Ten percent dental rate cut could cause 30 percent of HUSKY members to lose care

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On April 18, the Connecticut Mirror ran “Critics:  Proposed children’s dental cut threatens CT turnaround.”  As a health economist who as extensively studied the connection between Connecticut’s reimbursement rates and access to care, I would like to provide some history on the issue as well as estimates that quantify how the governor’s proposed 10 percent rate cut could indeed threaten our state’s turnaround.

In 2000, Greater Hartford Legal Aid and Connecticut Legal Services brought a federal court class action challenge on behalf of Connecticut children enrolled in the Medicaid (HUSKY) dental program.  The lawsuit contended that dental reimbursement levels were too low to enable dentists to participate.

Indeed, Medicaid dental fees for children and adults had not changed since 1993.  During that 7-year period (1993-2000), the Bureau of Labor Statistics price index for dental services within the U.S. rose from 188.1 to 258.5, an overall increase of 37.4 percent, so it was clear that the reimbursement rates in Connecticut’s Medicaid dental program had become a serious barrier to dentist participation and the provision of essential services to Medicaid participants.

The suit was settled and in April 2008 Connecticut children’s Medicaid dental fees, with the exception of fees for orthodontic services, were increased to approximately match the 70th percentile of what the private sector fees had been in 2005.  Since 2008, those enhanced fees have not been further adjusted for inflation and were expected to remain in effect until June 2016.  As a result of the fee enhancement and a weak economy that encouraged dentists to serve Medicaid participants, Connecticut reached the envious position, by 2012, of being able to claim the elimination of access disparities across gender, race and ethnicity.  This was a remarkable feat in a relatively short span of time.

Since the last adjustment (April 2008), private sector dental fees have continued to increase (at an annual rate of 3.39 percent in the last 10 years) and are expected to rise as much as 33 percent by 2018 (the end of the biennial budget).  This increase in private sector dental fees is equivalent to a 33 percent reduction in the dental Medicaid reimbursement rates before the proposed 10 percent cut.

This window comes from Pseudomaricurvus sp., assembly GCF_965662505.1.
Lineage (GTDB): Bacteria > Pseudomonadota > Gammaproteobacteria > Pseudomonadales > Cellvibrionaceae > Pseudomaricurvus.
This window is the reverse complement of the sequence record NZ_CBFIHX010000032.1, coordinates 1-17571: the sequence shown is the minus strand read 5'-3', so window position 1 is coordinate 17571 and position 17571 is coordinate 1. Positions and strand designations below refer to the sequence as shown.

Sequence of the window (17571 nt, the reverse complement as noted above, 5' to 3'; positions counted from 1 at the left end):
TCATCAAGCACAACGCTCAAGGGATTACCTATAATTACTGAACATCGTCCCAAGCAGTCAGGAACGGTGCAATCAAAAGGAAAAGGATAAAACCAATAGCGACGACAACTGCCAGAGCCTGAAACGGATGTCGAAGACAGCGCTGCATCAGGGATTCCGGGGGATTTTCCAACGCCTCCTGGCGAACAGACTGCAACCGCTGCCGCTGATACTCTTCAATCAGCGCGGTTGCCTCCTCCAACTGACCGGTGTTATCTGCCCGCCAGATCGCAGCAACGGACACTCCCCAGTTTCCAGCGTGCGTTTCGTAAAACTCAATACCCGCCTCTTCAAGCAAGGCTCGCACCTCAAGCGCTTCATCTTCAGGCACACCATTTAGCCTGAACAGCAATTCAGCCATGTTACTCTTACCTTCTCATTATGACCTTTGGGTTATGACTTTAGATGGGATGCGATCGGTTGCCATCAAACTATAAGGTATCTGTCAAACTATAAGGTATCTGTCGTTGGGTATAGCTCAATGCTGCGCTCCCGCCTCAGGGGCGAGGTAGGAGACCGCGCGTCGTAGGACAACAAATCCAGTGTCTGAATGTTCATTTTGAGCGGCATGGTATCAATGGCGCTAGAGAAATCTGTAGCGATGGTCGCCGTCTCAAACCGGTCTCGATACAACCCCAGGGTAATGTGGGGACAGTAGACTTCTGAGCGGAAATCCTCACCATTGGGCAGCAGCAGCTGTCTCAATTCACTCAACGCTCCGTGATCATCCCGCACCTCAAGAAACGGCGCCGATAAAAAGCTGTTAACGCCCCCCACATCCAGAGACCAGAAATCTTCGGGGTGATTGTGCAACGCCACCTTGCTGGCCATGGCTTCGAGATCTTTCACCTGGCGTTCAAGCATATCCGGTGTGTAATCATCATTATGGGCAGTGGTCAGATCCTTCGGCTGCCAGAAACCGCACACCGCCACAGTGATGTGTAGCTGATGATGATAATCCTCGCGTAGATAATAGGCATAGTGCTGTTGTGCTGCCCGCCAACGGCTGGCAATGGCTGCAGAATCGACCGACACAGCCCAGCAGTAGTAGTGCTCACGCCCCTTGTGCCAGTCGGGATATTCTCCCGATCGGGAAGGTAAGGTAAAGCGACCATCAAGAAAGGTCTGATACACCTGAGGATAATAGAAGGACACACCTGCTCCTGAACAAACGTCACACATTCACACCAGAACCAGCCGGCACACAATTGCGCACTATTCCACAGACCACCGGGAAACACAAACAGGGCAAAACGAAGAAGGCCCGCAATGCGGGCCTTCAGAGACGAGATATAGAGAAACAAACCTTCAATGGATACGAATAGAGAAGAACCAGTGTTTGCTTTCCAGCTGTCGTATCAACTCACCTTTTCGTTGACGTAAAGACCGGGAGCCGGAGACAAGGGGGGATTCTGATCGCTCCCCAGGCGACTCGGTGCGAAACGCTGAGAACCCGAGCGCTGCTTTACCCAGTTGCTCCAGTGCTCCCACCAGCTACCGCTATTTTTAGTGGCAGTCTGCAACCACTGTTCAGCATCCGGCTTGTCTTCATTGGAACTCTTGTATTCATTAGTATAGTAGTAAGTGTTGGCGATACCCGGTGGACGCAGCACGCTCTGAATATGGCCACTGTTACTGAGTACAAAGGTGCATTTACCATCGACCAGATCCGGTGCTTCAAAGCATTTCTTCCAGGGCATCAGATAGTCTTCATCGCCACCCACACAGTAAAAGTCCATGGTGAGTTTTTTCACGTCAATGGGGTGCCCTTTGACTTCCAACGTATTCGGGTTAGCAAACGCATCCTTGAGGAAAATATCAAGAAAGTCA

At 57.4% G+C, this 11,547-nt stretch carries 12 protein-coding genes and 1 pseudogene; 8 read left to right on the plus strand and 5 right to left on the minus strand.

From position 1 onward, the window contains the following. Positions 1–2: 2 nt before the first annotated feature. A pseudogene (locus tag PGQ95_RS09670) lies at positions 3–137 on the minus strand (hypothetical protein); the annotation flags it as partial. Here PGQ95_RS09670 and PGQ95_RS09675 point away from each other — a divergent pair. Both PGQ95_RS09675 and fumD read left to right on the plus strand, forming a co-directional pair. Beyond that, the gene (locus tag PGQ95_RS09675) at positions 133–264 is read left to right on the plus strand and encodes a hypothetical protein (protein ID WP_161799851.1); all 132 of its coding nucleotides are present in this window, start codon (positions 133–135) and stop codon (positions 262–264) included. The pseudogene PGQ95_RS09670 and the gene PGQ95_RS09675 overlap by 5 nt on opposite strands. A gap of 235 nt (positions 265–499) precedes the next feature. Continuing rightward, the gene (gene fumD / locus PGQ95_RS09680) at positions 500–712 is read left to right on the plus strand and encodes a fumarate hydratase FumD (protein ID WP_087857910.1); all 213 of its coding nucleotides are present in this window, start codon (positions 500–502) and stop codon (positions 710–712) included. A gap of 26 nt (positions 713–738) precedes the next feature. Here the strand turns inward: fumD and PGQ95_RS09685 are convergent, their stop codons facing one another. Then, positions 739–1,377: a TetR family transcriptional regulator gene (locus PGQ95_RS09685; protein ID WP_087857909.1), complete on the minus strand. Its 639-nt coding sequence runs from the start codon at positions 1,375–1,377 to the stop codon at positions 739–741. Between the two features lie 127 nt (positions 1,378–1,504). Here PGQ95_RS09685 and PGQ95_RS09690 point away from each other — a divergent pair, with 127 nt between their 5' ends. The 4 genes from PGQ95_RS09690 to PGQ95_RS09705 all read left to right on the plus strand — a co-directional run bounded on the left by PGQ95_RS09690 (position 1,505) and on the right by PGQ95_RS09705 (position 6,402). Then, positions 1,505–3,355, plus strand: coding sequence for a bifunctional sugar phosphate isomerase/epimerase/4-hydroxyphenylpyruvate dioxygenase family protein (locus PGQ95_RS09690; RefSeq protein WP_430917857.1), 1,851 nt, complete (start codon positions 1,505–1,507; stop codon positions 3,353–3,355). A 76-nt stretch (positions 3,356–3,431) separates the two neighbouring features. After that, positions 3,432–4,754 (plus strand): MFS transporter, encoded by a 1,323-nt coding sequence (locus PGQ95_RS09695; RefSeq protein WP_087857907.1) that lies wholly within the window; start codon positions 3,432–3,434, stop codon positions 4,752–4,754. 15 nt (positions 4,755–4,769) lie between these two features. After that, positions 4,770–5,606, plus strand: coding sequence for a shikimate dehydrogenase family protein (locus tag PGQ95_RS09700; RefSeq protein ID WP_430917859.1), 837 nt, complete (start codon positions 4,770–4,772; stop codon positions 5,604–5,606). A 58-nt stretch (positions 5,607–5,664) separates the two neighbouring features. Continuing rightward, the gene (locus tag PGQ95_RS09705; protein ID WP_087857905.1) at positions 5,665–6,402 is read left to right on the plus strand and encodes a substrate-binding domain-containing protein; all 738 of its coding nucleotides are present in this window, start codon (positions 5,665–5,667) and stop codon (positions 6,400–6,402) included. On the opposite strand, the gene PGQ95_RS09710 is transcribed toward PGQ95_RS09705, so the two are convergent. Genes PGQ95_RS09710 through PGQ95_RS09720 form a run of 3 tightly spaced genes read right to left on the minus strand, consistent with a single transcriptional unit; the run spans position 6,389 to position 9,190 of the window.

What is needed is an upward adjustment of the Medicaid rates — not a cut. The proposed dental fee cuts add insult to injury.

As Connecticut recovers more completely from the Great Recession in the next few years and the demand for dental services by private (non-Medicaid) patients expands, the proposed cut in dental fees for Medicaid patients would again create a barrier for access to dental care for the children of low-income families, and utilization in the state for that group would likely move back toward pre-settlement levels.

The lack of dental reimbursement adjustment combined with the proposed 10 percent cut in dental fees and the expected improved economic environment is likely to expand dentists’ non-Medicaid patient load and could seriously jeopardize the valuable gains in oral health that have been achieved.

A conservative estimate (one that assumes the state does not fully recover from the Great Recession) of the impact of reducing dental fees by 10 percent indicates that up to 30 percent of HUSKY A individuals with at least one dental visit could lose access to dental care.

If Connecticut’s economy recovers completely, as expected, the estimated number of HUSKY A individuals without a dental visit in the next two years could be much higher, since the more robust economy would allow many dentists to expand their services to the non-Medicaid population.

Tryfon Beazoglou Ph.D. is a Professor Emeritus at the University of Connecticut Health Center.

What do you think?

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